Google said Friday it will bid in the Federal Communication Commission's 700 megahertz wireless spectrum auction. The company also said it is bidding solo.
The auction, which gets underway Jan. 24, is an important one since it frees up spectrum occupied by television networks for wireless Internet services. Google had been expected to bid at the minimum reserve price of $4.6 billion, but it's unclear whether the search giant is serious about winning the auction.
"We believe it's important to put our money where our principles are. Consumers deserve more competition and innovation than they have in today's wireless world. No matter which bidder ultimately prevails, the real winners of this auction are American consumers who likely will see more choices than ever before in how they access the Internet."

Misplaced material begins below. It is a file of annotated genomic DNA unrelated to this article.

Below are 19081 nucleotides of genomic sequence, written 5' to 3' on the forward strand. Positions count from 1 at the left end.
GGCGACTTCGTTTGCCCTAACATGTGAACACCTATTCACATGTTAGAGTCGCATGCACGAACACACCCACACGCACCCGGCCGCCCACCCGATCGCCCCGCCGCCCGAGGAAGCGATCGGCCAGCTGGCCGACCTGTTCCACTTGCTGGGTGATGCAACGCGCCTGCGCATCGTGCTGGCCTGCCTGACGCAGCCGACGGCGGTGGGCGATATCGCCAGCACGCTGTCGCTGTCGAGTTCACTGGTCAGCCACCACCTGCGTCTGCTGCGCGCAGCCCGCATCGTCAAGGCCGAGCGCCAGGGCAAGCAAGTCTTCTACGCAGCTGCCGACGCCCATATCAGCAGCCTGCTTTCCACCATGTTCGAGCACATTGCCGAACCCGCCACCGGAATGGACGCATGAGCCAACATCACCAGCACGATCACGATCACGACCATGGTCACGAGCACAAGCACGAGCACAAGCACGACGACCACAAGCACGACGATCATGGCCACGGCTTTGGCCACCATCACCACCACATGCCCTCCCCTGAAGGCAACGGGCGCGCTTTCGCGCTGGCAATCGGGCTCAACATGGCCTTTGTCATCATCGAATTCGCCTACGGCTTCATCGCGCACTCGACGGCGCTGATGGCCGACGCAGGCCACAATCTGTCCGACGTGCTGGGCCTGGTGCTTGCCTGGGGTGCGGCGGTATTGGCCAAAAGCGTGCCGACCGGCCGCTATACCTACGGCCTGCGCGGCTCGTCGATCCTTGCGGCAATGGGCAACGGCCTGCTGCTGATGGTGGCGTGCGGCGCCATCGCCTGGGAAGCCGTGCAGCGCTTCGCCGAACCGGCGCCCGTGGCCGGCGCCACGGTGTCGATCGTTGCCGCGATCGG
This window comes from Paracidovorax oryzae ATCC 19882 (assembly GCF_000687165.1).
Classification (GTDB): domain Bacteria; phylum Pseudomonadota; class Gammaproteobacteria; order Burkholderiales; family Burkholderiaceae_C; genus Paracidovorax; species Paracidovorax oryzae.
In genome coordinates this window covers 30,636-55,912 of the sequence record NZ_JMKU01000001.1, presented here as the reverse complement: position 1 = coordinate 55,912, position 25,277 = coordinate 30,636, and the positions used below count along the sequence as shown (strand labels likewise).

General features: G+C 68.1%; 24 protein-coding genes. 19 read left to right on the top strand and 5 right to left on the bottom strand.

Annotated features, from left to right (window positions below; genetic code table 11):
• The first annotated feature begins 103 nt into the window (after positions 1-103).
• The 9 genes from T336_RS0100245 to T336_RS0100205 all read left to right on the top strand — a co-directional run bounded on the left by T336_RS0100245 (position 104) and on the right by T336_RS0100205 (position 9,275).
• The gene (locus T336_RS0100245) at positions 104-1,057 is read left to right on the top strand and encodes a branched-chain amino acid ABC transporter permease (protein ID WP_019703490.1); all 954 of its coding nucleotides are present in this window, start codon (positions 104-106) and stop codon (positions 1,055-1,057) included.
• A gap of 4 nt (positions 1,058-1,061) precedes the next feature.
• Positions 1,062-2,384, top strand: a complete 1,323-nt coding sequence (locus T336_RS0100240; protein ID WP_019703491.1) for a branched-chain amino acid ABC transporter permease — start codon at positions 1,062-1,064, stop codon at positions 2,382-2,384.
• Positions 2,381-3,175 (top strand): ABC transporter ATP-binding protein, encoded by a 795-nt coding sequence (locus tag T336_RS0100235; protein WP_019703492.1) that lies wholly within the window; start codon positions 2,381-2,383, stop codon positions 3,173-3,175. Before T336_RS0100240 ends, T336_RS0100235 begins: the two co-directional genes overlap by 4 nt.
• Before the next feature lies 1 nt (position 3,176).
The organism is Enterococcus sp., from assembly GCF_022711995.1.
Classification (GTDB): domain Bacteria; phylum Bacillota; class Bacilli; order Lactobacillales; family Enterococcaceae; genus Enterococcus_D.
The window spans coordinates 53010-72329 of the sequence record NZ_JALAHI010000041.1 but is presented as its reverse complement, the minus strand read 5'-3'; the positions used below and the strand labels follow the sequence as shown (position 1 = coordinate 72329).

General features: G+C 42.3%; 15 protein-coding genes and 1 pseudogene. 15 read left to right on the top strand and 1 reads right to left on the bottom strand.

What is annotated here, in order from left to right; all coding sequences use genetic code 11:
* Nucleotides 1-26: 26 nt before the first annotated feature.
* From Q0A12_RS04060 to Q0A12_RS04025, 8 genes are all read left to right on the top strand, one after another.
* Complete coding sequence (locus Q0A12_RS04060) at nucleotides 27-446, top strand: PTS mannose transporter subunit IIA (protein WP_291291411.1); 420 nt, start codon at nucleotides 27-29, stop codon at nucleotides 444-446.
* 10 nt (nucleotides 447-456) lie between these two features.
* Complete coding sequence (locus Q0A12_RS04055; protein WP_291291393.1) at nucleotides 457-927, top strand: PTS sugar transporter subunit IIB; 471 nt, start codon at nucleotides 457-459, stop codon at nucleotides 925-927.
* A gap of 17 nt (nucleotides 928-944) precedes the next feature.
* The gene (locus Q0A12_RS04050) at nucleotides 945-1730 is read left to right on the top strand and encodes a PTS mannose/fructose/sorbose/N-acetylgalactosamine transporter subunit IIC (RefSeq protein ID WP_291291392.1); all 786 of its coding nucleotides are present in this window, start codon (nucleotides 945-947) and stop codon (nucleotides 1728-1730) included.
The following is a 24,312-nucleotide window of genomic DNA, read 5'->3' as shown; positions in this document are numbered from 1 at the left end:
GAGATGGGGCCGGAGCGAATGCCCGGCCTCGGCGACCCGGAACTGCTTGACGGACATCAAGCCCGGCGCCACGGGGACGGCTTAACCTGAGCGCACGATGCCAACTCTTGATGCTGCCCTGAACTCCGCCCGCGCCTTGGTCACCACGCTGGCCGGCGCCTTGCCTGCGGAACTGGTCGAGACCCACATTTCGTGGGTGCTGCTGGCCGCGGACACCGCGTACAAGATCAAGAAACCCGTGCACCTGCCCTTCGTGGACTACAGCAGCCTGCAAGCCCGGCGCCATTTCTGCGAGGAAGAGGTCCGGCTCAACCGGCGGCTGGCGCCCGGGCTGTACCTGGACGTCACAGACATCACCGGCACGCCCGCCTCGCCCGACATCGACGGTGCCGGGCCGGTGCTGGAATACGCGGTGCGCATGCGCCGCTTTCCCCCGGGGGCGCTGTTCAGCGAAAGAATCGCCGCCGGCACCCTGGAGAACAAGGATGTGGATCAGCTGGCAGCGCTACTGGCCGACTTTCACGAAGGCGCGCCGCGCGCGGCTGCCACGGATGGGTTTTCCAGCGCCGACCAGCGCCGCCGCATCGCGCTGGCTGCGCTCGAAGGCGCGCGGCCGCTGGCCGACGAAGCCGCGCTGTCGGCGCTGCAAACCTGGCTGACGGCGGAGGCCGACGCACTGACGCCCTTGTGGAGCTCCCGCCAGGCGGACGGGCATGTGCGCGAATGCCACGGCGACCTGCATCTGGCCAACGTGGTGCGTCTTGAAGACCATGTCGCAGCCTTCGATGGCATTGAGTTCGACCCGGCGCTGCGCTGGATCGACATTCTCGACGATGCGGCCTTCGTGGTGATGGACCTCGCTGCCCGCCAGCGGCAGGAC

So now what?
For starters, you won't be hearing much from Google about the auction after today. FCC rules dictate that Google has to keep quiet ahead of the auction.
Chris Sacca, head of special initiatives at Google, outlined the FCC timeline in a blog post:
Monday, December 3, is the deadline for prospective bidders to apply with the FCC to participate in the auction. Though the auction itself won't start until January 24, 2008, Monday also marks the starting point for the FCC's anti-collusion rules, which prevent participants in the auction from discussing their bidding strategy with each other.
Next stop--aside from some minor incremental steps--is Jan. 24.